Campaign for referendum on budget autonomy begins

February 28, 2013

On April 23, D.C. residents may finally fulfill that age-old American revolutionary demand,  “no taxation without representation.” During a special election, residents of the District of Columbia will have the chance to vote on Home Rule Charter Amendment 8, a ballot measure that would sever all ties between the District’s budgeting process and Congressional control. Last Thursday,  D.C. Votes, an organization advocating for budget autonomy for D.C., initiated its “Yes on 8” campaign to encourage people to come out and vote on Referendum 8.

“We have established a campaign committee called The Committee for D.C. Budget Freedom to run a campaign throughout the city and contact people who are going to be doing the usual campaign activities,” said James Jones, the communications director for D.C. Votes.

Referendum 8, if passed, would amend language in the 1973 Home Rule Charter to give the District government autonomous control over the $4 billion it collects each year in local tax revenue. The change would go into effect unless Congress and the president block it, which is considered unlikely given President Barack Obama’s stated support for D.C. budget rights. Under the new process, Congress would continue to have a 35-day review period for the D.C. budget, but it would have to vote retroactively to amend the funding proposal, rather than voting to pass it outright.

This referendum is not the first time that D.C. has tried to win autonomy over its budget. The D.C. Council advocated aggressively for a bill in the Senate that would have given D.C. budget autonomy, but last minute amendments added by Sen. Rand Paul (R-Ky.) concerning abortion, guns, and labor unions killed support for the bill.

Referendum 8 shows a paradigm shift in the battle for D.C. budget autonomy because this would be the first time that D.C. residents would be voting on it.

“This is the first time that D.C. residents are able to take the issue of self-determination for D.C. into their hands,” Jones said. “Special elections like this are traditionally low turn-out elections, but we see this as an opportunity to engage people who may not normally vote in special elections.”

D.C. Votes envisions the referendum as the next step in the fight for budget autonomy now that the bill in Congress has failed to pass. “We looked at this as a second track in a two track strategy. D.C. Votes and all of the organizations who support this approach, as well as the members of the council who unanimously supported it are continuing to press for legislation in Congress,” Jones said. “If we can’t get it done in Congress, then we have another way of achieving it. We also believe that this could encourage movement in Congress.”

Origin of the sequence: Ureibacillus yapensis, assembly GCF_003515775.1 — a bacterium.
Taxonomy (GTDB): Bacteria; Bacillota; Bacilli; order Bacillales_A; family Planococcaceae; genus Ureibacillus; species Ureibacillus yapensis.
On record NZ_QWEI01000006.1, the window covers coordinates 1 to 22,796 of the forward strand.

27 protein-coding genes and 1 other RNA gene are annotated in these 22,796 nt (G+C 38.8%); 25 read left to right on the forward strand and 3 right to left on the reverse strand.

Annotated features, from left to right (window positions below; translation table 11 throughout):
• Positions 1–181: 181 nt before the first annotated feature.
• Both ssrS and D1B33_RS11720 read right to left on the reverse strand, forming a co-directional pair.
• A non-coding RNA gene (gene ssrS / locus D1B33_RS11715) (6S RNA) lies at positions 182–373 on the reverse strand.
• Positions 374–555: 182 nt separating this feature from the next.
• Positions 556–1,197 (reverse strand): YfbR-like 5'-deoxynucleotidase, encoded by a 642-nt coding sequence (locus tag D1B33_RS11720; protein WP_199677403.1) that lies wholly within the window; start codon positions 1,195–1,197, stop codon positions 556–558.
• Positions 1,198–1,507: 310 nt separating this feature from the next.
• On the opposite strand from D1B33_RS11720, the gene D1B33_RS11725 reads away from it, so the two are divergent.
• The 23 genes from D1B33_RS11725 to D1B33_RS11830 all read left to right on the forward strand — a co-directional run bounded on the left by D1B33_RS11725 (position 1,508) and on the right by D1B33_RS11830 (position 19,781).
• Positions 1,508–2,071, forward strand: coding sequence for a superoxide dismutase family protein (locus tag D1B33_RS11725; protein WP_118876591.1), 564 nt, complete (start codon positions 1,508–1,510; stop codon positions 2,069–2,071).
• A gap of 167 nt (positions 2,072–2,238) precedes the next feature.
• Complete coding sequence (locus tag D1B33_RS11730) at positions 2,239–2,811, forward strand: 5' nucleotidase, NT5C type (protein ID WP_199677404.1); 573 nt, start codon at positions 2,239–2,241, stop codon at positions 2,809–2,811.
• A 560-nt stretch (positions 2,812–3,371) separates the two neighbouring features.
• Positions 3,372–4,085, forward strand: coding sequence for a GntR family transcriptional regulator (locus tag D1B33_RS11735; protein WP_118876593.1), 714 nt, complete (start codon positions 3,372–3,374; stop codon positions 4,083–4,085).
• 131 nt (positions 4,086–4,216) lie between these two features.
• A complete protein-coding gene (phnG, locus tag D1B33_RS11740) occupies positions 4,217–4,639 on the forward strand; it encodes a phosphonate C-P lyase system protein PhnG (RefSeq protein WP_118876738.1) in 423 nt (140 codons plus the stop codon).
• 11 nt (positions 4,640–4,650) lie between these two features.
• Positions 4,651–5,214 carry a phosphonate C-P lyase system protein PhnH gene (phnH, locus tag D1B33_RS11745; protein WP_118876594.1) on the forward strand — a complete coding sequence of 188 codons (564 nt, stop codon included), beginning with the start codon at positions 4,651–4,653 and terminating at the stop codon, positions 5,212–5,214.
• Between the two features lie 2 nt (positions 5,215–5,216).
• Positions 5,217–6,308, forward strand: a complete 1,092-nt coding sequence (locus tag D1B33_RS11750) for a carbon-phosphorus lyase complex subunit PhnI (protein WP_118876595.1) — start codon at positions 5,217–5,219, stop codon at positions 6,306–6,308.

However, some prominent D.C. figures, such as Mayor Vincent Gray, have doubts about the referendum. They contend the Home Rule Charter specifically prevents changes like those the D.C. Council is trying to enact, citing section 603(a), which states, “Nothing in this Act shall be construed as making any change in existing law, regulation, or basic procedure and practice’ regarding ‘the preparation, review, submission, examination, authorization and appropriation of the total budget of the District of Columbia government.’”

In December, Gray sent D.C. Councilman Phil Mendelson (D-At-Large) a letter outlining his objections. “I am doubtful,” he wrote, “that Congress has delegated the power to the District to convert unilaterally the role played by Congress and the President in the District’s budget from active participation to passive review.”

Even so, Gray’s office says he is supportive of the idea behind the referendum. “Though he has expressed reservations about the legality of the referendum and whether it would stand up to a challenge by Congress or in court, he urges District residents to support it,” wrote Doxie A. McCoy, the Senior Communications Manager for the mayor in an email to the Voice.

Jones acknowledges the contributions Gray has made for the movement to bring budget autonomy to D.C., but he believes that the repeated failures to pass a bill through Congress have forced D.C. to switch plans.

“We greatly appreciate his support for budget autonomy in the District. He has fought hard in Congress, he has made allies and friends in Congress so that we are in a better position now more than ever to have Congress pass budget autonomy for us. He signed the bill that put this on the ballot, and he indicated that he would vote for this on the ballot,” Jones said.

Gray has not been the only prominent member of the D.C. government who has shown concerns for Referendum 8. As The Washington Post has reported, Irving B. Nathan, D.C.’s own attorney general, believes the referendum may be illegal.

D.C. Vote remains confident that this referendum will overwhelmingly pass, and Jones even welcomes a fight on the legal grounds of budget autonomy. “Based on our legal advice from some of the top law firms in town with some of the top constitutional lawyers, we believe that we can defend this and that anyone who wants to come at us from a legal standpoint has to understand that they are going to have a fight on their hands.”

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